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Florida cooking up sled hockey depth

01/21/2013, 9:00am MST
By Jeff Hawkins

Chris Douglas glides into the offensive zone, maneuvers around an imaginary defender and deftly beats the desperate move of a sprawling goalie. Over in the near corner, Douglas spots a loose puck. He collects it and coasts down the open sheet of ice. A move here, a deke there and his focus is clear: Score into an open net, pick up another loose puck and head back down the ice.
Hard work is not a figment of Douglas’ imagination.
Prior to March 2011, Douglas had no interest in ice hockey. He didn’t know the rules and didn’t watch the NHL. Sled hockey? He never heard of it. This is Florida, by the way. Not Alaska.
Now … “I watch hockey 24/7,” Douglas said.
The attitude change came quickly following a casual conversation with a nurse who suggested Douglas speak with local sled hockey coach Tom Reinarts.
Sled hockey? Douglas thought about it, but not for long. Douglas at first “totally forgot” about the conversation. But a few weeks later, he remembered and contacted Reinarts, coach of the Space Coast Ice Bandits. Reinarts invited him out for a skate.
“As soon as I got out there,” Douglas said. “I was hooked.”
The discovery didn’t come without complications. Competitive sled hockey leagues were scheduled to end the next month. Douglas sighed.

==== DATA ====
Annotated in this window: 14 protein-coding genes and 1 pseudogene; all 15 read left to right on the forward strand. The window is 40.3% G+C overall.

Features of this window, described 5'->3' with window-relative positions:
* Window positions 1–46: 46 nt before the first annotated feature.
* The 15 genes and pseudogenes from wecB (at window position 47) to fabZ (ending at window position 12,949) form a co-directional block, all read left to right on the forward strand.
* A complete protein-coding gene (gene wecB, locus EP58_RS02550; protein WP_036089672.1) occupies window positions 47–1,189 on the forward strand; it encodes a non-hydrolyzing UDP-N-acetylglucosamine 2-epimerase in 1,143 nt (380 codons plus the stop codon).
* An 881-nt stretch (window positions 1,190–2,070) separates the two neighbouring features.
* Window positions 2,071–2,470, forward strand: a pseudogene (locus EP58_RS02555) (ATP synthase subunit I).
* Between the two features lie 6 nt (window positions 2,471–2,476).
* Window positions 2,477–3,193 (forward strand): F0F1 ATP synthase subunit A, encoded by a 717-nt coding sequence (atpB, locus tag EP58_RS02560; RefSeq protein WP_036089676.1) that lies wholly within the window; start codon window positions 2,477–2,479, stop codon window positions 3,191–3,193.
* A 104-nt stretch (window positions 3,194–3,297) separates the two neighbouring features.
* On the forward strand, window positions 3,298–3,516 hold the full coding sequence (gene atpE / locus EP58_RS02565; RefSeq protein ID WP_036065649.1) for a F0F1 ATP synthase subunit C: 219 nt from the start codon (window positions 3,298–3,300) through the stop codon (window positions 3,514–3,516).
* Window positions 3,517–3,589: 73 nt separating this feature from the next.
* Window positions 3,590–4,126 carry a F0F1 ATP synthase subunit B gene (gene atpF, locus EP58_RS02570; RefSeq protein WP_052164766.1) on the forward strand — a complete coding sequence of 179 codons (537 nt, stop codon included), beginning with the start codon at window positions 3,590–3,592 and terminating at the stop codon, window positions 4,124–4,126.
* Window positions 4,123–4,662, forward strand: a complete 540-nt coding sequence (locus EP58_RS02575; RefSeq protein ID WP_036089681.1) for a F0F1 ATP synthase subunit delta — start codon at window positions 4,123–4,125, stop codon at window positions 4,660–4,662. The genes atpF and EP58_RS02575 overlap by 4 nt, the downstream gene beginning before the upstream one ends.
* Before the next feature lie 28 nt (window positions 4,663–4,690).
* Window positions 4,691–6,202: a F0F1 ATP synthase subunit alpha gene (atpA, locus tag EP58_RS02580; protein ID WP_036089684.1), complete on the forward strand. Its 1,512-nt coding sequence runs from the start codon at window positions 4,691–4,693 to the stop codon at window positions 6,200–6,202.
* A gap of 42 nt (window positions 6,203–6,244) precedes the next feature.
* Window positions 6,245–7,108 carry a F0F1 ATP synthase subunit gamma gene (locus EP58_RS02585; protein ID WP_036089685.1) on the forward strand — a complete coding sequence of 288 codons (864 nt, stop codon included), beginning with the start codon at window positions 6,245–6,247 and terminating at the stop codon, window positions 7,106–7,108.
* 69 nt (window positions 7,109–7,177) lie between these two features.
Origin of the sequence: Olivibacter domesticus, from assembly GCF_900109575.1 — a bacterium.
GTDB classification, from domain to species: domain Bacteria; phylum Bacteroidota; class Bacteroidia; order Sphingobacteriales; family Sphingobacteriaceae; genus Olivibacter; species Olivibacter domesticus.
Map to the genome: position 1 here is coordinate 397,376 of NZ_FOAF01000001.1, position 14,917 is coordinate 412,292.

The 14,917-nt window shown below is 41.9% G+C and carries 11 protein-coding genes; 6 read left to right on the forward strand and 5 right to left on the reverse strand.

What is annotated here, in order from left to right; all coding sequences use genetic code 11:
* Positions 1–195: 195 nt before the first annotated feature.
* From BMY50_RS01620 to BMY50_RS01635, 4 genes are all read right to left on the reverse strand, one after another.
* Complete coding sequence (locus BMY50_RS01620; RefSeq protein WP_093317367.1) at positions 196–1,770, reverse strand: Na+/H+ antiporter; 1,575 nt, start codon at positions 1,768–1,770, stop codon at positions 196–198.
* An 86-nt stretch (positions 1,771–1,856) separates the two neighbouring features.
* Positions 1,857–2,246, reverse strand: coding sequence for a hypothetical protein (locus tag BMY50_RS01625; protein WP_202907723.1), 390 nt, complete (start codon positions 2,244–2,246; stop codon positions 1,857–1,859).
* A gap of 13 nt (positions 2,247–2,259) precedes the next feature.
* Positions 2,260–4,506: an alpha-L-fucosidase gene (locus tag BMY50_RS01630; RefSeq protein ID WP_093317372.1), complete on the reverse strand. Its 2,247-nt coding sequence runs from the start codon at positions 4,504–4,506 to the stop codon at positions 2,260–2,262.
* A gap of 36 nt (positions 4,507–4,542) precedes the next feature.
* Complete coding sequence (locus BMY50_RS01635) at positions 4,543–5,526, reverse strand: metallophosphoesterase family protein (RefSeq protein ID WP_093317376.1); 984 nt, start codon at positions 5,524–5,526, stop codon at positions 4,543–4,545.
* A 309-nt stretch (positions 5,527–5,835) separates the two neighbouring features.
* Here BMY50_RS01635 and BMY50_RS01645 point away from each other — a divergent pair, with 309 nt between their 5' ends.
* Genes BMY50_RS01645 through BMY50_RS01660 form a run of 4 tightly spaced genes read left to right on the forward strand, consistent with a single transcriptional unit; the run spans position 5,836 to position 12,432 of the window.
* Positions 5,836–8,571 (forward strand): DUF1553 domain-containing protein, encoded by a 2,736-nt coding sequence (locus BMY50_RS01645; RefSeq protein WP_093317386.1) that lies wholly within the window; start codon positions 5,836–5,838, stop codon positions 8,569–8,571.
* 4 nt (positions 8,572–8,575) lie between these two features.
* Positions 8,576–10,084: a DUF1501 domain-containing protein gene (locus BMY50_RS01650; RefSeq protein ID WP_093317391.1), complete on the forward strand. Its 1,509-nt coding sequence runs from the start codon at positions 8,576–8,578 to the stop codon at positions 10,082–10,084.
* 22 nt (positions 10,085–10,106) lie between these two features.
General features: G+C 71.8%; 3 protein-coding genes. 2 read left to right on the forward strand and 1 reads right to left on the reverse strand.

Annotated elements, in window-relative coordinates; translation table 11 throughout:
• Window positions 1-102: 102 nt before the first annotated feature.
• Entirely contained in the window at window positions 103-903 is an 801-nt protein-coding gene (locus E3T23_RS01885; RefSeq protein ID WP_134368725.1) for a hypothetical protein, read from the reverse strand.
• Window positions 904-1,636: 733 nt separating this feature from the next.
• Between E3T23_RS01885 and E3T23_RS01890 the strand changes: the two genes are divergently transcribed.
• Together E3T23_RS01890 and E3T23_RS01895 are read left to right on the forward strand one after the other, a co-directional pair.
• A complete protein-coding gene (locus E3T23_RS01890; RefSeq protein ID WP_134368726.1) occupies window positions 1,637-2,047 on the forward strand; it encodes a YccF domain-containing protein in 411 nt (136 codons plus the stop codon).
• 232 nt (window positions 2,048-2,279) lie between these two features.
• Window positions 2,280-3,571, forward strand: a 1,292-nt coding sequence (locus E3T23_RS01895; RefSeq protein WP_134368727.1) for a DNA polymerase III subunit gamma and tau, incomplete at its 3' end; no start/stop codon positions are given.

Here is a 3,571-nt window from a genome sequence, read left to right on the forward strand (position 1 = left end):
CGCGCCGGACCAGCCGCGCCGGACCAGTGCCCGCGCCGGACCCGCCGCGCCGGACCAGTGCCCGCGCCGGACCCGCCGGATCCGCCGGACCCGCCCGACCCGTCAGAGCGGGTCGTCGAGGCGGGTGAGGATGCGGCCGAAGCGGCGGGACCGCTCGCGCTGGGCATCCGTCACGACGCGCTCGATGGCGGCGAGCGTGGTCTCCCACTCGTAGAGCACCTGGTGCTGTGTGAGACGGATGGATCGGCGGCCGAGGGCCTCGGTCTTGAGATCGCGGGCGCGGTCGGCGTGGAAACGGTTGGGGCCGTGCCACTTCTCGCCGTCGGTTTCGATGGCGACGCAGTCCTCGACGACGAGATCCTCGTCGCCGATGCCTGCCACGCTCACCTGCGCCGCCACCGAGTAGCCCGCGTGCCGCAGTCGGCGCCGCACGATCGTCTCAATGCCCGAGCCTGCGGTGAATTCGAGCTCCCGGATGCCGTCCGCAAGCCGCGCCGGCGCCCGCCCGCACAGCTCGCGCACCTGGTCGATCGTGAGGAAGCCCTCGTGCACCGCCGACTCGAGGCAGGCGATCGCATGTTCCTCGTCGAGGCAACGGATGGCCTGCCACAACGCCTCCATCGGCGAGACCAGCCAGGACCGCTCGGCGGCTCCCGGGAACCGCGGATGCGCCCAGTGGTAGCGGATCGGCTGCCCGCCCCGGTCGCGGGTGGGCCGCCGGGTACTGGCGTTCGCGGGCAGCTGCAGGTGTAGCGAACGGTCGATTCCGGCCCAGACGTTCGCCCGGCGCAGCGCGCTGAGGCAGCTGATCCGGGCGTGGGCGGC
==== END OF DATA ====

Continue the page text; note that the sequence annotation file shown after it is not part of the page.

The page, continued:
“No way can this be done,” Douglas recalls thinking.
For Douglas, the season was not done. His career was just getting started.
With inspiration from Reinarts and cooperation from a Kissimmee, Fla., ice rink, Douglas started skating … and skating … and skating …
Impressive as a rookie last season, the defenseman landed a spot on the 2012-13 national developmental team.
“[Douglas] has moved right along,” Reinarts said. “He has two things going for him. He has a lot of natural talent — he has a ton of speed — and his dedication. He is just grabbing the ice time.”
For his quick rise, the St. Cloud, Fla., resident applauds the efforts of Florida sled hockey pioneers Ron Robichaud and Reinarts. Not long ago, sled hockey opportunities were virtually non-existent. Then Reinarts formed a club team, the Space Coast Ice Bandits. Soon after, Reinarts met Robichaud, who was attempting to start a team in the Fort Myers, Fla. region. The duo started working camps and, as Robichaud’s squad developed, the two blended their teams into a feeder program for USA Hockey.
Entering this week’s 2013 Sled Cup, Florida will be represented by forwards Greg Shaw and Declan Farmer, a teenager, on the national team and Douglas on the developmental squad.
Despite the challenges of forming grassroots sled hockey in the Sunshine State, top club teams like Space Coast and the Tampa Bay Lighting are beginning to produce depth on the national level.
“Getting games is hard, but we are developing talent,” Reinarts said, adding, “sometimes we got creative with the logistics.”
Shaw, Farmer and Douglas are expected to play big roles at USA Hockey’s mid-season tournament, which will be staged this week at Extreme Ice Center in Indian Trail, N.C. Korea, Russia and the U.S. developmental team also will compete.
“All three of those players will do a bang-up job,” Reinarts said.
Robichaud feels good about the Florida connection’s future.
“Hopefully if we can get some funding,” he said, “we can be one of the teams to beat.”